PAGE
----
Recently, Defense Minister of Azerbaijan, Colonel General Zakir Hasanov has been interviewed by RIA Novosti Russian state news agency for the first time for foreign mass media. The Azerbaijani minister answered a series of pressing questions, including the Nagorno-Karabakh conflict and advanced weapons of Azerbaijani army.
The interview caused quite a stir in the Armenian public and government. Some even saw “the Kremlin’s hand” in it. Many experts in Armenia started blaming Moscow for supporting Baku in the Karabakh issue and providing the Azerbaijani minister an opportunity to talk to such an authoritative state media with large audience and to threaten Russia’s ally Armenia.
The whole situation even made President of Armenia Serzh Sargsyan give an interview to a national television, which even local experts assessed as a response to the Azerbaijani minister.
Talking to “R-evolution” TV show on Armenia TV Channel, the Armenian leader touched upon his upcoming meeting with his Azerbaijani counterpart and the Azerbaijani defense minister’s statement saying “the Azerbaijani Armed Forces have a system capable of downing Iskander missiles.” Serzh Sargsyan, in particular, said: “Armenia will launch Iskander systems, if necessary.”
Although Yerevan and Baku have been “exchanging fair and foul” over the given missile systems for a long time already, their regular statements make us return to the issue again and again.
This time, EADaily talked to Russian military experts, considering the interests of the Armenian and Azerbaijani sides in the Iskander-related issues. It is worth recalling what type of systems these are, what to expect from them and whether they were provided to Armenia without compensation.
Thus, military expert Alexander Yermakov says Iskander missile system, the type provided to Armenia, is equipped with short-range (300-400km) operational tactical ballistic missile. The question is whether the Russian versions have a longer range and whether there are export versions with shorter range (Iskander missiles are not available in the market, they were supplied to Armenia exclusively).
“It is simple. A truck runs, the body opens, missile blasts off. It may have a blast warhead (there will be one big blast off) and may have a magazine,” the expert says. He believes that Iskander is an analogue of Elbrus missile systems (more known as Scud). What makes these two really different is quite difficult interception by air defense systems.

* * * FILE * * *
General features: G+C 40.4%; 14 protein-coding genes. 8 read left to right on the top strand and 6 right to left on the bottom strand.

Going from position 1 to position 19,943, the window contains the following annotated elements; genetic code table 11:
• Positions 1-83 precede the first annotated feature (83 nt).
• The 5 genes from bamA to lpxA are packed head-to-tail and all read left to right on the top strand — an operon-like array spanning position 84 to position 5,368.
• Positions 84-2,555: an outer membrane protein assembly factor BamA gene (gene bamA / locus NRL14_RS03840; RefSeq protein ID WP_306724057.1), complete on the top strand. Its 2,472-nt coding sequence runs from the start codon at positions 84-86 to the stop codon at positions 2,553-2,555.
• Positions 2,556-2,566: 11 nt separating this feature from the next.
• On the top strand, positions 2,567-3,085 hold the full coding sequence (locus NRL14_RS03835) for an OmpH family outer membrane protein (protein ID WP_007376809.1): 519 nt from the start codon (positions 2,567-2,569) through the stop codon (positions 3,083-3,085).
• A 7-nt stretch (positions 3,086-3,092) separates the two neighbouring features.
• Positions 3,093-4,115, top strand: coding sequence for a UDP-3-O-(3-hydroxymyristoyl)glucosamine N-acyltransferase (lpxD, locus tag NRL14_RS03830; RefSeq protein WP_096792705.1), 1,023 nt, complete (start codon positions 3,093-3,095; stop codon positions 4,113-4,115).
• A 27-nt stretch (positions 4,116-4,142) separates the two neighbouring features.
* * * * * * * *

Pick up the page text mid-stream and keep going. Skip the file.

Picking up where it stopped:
Yermakov is sure that Iskanders were supplied to Armenia not only as a political gesture, but to level ongoing and planned acquisition of advanced air defense and missile defense systems by Azerbaijan. According to the expert, Russia is taking steps to support the status quo and deter the sides.
In response to the question whether Armenian specialists have access to the Iskander “push button” or only Russian military are authorized to manage the missile systems, Yermakov says the systems will be transferred to the local military personnel at least after they undergo the necessary training. “They have similar systems, but much older ones. Of course, Russia is trying to calm hotheads in Armenia too,” he says.
In the current situation, it is important to realize that Russia, in fact, provided Iskanders to Armenia not to give it more capabilities, but to keep the status quo.
Military expert Vladislav Shurygin, in turn, says Armenia has both Russian Iskander systems managed by Russia and the ones supplied to the Armenian side without compensation.
Evidently, Russian specialists have no direct access to them. Russia just supplied the systems, while Armenia and Armenian specialists will be managing them. “Of course, Armenia’s leadership will reckon with Russia in this issue. They cannot but reckon with the Russian military base deployed in Armenia’s Gyumri,” Shurygin says.
When it comes to Armenia’s access to “push buttons,” it is necessary to recall the Russian-Armenian Agreement on the United Group of Troops ratified by the Russian State Duma lately. Evidently, all this is done to prevent new escalation of the Karabakh conflict. Yet, the Russian officials have responded to the idea quite differently.
For instance, Leader of Liberal Democratic Party of Russia Vladimir Zhirinovsky called the united commanding of military bases and united groups inadmissible. He is sure that the united group of troops shall be under Russian command only.
The Russian parliamentarian believes that united command is fraught with unpredictable negative consequences. “Without our knowledge, they [Armenians] will launch military actions and we will be involved automatically,” Zhirinovsky explained.
All this neutralizes the Armenian president’s warning and provides clear understanding that Armenia will not take any measures without Russia’s consent. Moscow will not leave its “dangerous gift” unattended.
Alexandra Zuyeva, Baku-based political analyst